Sea-level change, Quaternary to the present, Southern Uplands
|Stone, P, McMillan, A A, Floyd, J D, Barnes, R P, and Phillips, E R. 2012. British regional geology: South of Scotland. Fourth edition. Keyworth, Nottingham: British Geological Survey.|
Present sea level is relatively high compared to its position during most of the Quaternary, so much evidence of past fluctuations has been either destroyed by marine erosion or submerged. Relative sea levels around southern Scotland have been determined by both depression of the land under the ice load during glaciation and its subsequent recovery — isostatic effects — and by changes in global sea levels — eustatic effects. The latter are mainly determined by the amount of water contained within continental ice-sheets and global sea level has risen from a lowstand of about 120 m below current OD some 20 ka BP as those ice-sheets have melted. The interaction of isostatic and eustatic effects means that former sea levels, as portrayed in sea-level curves, vary considerably around the coast of Britain (P912374). The rate of isostatic uplift was greatest during and immediately after deglaciation and has since fallen exponentially. Two distinct sets of raised beach and estuarine deposits occur along the coast of the Solway Firth, where the amount of glacio-isostatic recovery was sufficiently great to bring about an early period of falling sea level. The older, Late Devensian (‘late glacial’) set was created during and shortly after retreat of MLD ice, whereas the younger, far more extensive set formed during the mid to late Holocene. Although some fragmentary raised beaches, rock platforms and marine planation surfaces in this area have been claimed as Late Devensian, the evidence is equivocal. Equally, claims that deglaciation of the Irish Sea Basin was accompanied by widespread deposition of glaciomarine sediments up to 150 m above present OD cannot be substantiated.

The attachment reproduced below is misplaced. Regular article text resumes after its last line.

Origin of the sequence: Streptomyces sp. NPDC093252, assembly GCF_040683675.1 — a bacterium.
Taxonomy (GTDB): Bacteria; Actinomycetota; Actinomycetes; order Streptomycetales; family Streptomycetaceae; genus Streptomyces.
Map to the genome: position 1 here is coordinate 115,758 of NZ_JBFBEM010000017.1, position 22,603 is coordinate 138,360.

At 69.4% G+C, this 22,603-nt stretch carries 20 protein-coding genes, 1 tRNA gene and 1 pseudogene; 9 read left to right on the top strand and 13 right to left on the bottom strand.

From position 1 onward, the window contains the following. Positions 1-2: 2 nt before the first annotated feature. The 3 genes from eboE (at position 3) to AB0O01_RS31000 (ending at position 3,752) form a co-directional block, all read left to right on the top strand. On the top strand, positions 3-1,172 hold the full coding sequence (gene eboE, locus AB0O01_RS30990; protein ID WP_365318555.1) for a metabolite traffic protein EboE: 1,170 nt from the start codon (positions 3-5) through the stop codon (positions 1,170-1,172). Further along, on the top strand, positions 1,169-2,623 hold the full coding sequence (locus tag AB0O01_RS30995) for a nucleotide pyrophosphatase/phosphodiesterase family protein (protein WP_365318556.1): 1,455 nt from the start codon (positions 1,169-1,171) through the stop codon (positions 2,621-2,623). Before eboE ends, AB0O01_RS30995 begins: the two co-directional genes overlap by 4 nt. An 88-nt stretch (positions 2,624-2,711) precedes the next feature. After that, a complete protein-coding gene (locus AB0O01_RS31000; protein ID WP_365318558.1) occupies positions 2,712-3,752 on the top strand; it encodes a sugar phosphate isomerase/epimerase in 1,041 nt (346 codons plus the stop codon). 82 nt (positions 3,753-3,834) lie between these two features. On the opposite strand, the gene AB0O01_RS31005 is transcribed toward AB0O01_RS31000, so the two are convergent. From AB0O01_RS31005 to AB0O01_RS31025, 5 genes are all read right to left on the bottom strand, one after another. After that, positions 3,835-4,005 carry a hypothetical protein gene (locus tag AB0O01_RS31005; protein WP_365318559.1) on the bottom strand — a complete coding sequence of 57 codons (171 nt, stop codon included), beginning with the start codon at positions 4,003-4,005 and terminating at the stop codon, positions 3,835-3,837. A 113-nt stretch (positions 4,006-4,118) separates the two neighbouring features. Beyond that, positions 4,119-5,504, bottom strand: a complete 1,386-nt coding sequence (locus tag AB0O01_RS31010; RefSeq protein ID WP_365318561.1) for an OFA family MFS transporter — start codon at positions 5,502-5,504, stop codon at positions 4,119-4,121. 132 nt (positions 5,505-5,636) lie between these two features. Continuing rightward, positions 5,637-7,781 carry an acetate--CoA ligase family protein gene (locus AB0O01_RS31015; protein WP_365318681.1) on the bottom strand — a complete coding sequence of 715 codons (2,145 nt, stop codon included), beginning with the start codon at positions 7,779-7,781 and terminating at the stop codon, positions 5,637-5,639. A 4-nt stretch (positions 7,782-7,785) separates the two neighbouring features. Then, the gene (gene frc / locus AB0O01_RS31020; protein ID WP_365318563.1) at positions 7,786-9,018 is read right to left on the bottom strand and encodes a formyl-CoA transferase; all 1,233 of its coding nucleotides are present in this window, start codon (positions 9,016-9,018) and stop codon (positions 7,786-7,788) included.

The sea-level curves for southern Scotland reveal lowstands in the early Holocene as glacio-isostatic rebound outstripped global sea-level rise. Sea level may have been as low as 60 m below OD within the northern Irish Sea Basin. The subsequent Main Postglacial Transgression followed a reduction in the rate of isostatic rebound and resulted in the formation of the set of Holocene raised beaches and associated estuarine silts, fine-grained sands and clays comprising the Carse Clay Formation (P912389). Peat beds and tree stumps (‘submerged forests’) interbedded with the estuarine deposits are exposed periodically on the foreshores of the Solway (e.g. at Redkirk Point (NY 302 650)) and near Girvan on the Firth of Clyde, where they provide clear evidence of Holocene sea-level rise.
Along the northern shores of the Solway sea-level rose towards a distinct mean tidal range highstand of about +3 to +4 m OD by 7.7 to 7.4 ka BP in the mid Holocene (P912374). There, and in other nearby coastal areas, this rise created the Main Postglacial Shoreline, which is represented by fragmentary raised beach deposits of well-rounded shingle backed by a degraded cliff line (P774197), with extensive raised tidal flats and saltmarsh deposits up to about 9 m OD. Since their formation, these features have been uplifted by continuing, slow isostatic rebound. Elsewhere around the coast, small accumulations of blown sand occur, the most extensive being the dunes at the head of Luce Bay.
On the rocky eastern seaboard of southern Scotland, south of Cockburnspath, there is limited raised beach evidence for sea-level change. In contrast there is a more or less continuous former coastline northwards towards Dunbar. There, the Holocene coastal sediments rest on a rock platform that may have a polyphase history of Quaternary planation.
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